August 27, 2019

Life is what happens to us while we are making other plans.

-Allen Saunders


Well, dammit!

The day after the first day of about 1.5 miles, we ventured 2 miles down the rail-trail. I’ve been wearing hiking boots on the trail in order to preserve the ortho-boot, which I use the other times I’m on my feet. Even so, things seemed to be going well, so the next day we went three. Our prior routine is pulling at us like the irresistible force, ergo, we then went to four and I was thinking about extending it to five the next day, which is today. After four miles, however, my ankle began to hurt a bit more than when we started out. Today, it hurts, not terribly, but uncomfortably. This may be exacerbated by the fact that late last night, Waldo and I were caught in a downpour and the ortho-boot got soaked. Now, I can’t wear it at all until it dries out. A good portion of the thing is foam rubber and this is taking a while. The ortho-boot fixes my ankle so I can’t hardly flex it and that allows the joint and its ligaments to rest. Without it, the pain in my ankle is slowly getting worse. Discretion wins out over hubris and we are resting for a day — that is, no prolonged walks — and then we will see how it goes. God, it’s taking a long time to heal.

Waldo is being a real trooper and, although I’m certain he’s aching to get back to the rail-trail, as am I, he does the best he can entertaining himself in the apartment. He seems to have found a black hole in here, however, or maybe it’s that place where lost socks disappear, as many of his bones, antlers, balls and other toys can’t be found. I’ve looked under the tables, chairs, couches and the bed, in closets and in every nook and cranny I can see and can’t find them. I’m thinking I won’t find them until a good spring cleaning is done, which, like so many things, is going to wait until my ankle heals a bit more. Today, I bought him more toys. I even sprayed the building around the balcony with some stuff dogs are supposed to avoid in order to encourage him not to eat the place and I’ve let him go back out there. So far, so good. He’s tolerant, although it’s obvious he’s raring to go.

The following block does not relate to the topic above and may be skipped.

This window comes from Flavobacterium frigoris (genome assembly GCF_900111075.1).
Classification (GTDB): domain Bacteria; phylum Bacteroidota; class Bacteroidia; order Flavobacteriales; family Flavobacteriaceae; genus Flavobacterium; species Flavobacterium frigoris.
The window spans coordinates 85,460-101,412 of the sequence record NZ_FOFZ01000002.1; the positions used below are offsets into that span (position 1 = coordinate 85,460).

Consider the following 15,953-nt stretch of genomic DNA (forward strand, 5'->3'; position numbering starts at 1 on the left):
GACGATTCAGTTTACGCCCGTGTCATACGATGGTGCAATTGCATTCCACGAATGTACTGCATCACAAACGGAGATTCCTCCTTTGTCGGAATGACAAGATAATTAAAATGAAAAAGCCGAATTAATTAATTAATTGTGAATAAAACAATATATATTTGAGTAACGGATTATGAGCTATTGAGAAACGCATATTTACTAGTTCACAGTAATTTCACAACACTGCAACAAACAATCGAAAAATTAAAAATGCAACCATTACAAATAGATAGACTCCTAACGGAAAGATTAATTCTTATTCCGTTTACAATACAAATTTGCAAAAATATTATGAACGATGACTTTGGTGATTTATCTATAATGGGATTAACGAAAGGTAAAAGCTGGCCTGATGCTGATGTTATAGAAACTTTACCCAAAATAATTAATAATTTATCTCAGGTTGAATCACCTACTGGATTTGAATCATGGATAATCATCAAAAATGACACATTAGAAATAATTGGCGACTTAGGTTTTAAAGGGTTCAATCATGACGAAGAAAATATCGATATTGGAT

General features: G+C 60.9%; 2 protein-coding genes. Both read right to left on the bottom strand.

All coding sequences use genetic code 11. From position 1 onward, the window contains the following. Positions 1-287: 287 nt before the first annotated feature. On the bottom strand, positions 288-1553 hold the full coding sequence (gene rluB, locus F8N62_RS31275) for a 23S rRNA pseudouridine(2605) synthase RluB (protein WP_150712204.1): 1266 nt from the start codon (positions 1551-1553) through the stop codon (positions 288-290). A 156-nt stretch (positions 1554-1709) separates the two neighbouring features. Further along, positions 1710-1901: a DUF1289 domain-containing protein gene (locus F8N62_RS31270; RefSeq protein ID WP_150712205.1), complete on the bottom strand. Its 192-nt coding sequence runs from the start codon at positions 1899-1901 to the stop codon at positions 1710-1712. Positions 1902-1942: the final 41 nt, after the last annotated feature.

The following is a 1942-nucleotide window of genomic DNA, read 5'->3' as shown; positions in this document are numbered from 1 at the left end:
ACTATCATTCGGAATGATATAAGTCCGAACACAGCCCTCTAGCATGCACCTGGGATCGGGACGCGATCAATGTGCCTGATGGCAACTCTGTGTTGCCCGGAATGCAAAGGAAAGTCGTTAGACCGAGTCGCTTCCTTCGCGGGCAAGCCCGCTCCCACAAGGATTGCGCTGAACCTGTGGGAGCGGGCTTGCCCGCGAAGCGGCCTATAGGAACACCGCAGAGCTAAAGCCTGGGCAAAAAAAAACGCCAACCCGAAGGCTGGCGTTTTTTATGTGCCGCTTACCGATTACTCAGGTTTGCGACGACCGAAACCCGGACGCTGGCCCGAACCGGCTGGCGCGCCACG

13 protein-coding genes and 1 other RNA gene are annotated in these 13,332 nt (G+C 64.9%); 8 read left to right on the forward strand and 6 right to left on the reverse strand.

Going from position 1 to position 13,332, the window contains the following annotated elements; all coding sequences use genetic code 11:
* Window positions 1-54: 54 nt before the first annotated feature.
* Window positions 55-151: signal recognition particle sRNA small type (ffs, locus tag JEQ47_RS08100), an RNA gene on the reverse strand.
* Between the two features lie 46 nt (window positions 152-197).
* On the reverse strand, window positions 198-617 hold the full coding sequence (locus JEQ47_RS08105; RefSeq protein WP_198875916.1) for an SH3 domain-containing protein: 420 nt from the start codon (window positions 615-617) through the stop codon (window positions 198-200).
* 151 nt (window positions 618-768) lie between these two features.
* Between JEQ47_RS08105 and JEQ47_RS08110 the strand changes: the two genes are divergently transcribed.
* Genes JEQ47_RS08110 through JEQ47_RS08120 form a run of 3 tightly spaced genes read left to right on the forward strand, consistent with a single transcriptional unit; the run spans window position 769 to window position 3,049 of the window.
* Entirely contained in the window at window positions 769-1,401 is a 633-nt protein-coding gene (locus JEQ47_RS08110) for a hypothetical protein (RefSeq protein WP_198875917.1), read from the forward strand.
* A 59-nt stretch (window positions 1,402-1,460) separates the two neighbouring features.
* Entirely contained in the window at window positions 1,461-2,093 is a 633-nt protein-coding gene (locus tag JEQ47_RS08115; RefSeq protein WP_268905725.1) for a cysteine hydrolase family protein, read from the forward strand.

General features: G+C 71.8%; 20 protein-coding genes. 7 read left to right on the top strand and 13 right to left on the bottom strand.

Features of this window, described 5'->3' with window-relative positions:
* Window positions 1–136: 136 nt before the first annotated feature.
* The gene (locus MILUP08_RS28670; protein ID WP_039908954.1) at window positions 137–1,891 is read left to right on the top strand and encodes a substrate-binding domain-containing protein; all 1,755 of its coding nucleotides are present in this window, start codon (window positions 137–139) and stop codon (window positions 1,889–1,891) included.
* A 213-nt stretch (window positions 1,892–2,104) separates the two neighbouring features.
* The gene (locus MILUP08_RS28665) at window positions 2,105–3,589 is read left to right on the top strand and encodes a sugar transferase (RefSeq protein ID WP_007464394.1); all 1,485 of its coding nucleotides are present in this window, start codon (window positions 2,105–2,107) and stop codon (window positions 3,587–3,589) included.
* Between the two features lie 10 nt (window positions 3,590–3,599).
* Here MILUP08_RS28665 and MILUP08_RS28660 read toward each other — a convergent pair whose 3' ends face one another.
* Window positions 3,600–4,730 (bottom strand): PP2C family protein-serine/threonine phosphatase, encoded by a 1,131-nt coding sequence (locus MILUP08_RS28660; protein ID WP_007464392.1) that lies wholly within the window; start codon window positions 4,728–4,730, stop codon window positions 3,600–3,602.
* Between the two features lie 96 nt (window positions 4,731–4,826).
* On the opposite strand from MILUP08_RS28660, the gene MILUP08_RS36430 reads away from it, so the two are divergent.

This has given us the impetus to work on games like fetch. Waldo loves to play keep-away, which is okay, except his idea of the game is to make me chase him around, trying to get at whatever we’re playing with. That’s something I tire of pretty quickly, so I’m trying to get him to return toys when I throw them. This is a real challenge because that’s not the game he wants to play. So far, it’s a work in progress, a negotiation, an admixture of fetch and tug-of-war, but at least he’s bringing the toy within reach where I can get it without running after him. And it helps keep him entertained and deepens our bond to one another.

The damn rail-trail is just over there, just a mile away. On the trail we can go about our business, be entertained, get exercise and enjoy each other for hours, until we’re pleasantly exhausted. We can be in nature, a part of the greening world with all its sights and smells. We can meet other people who also enjoy going out for a walk, and encounter other dogs who are eager to play. And that’s to say nothing of the possibility of finding a rabbit, squirrel or chipmunk to pursue.   It’s not fair! And all this is due to a minor indiscretion, a moment of inattention while walking down the stairs. Life is so unforgiving – heavy sigh. Convalescence sucks.

Waldo’s nudging my arm as I write this. He wants to go out. I take him out about every two hours and stumble along, dealing with whatever pain arises. This way, he gets at least some limited stimulation the outdoors has to offer – as do I. That’s not much, but it’s something.

Maybe tomorrow, my ankle will feel good enough to do the 1.5 miles.

Ah, dog, this sucks.

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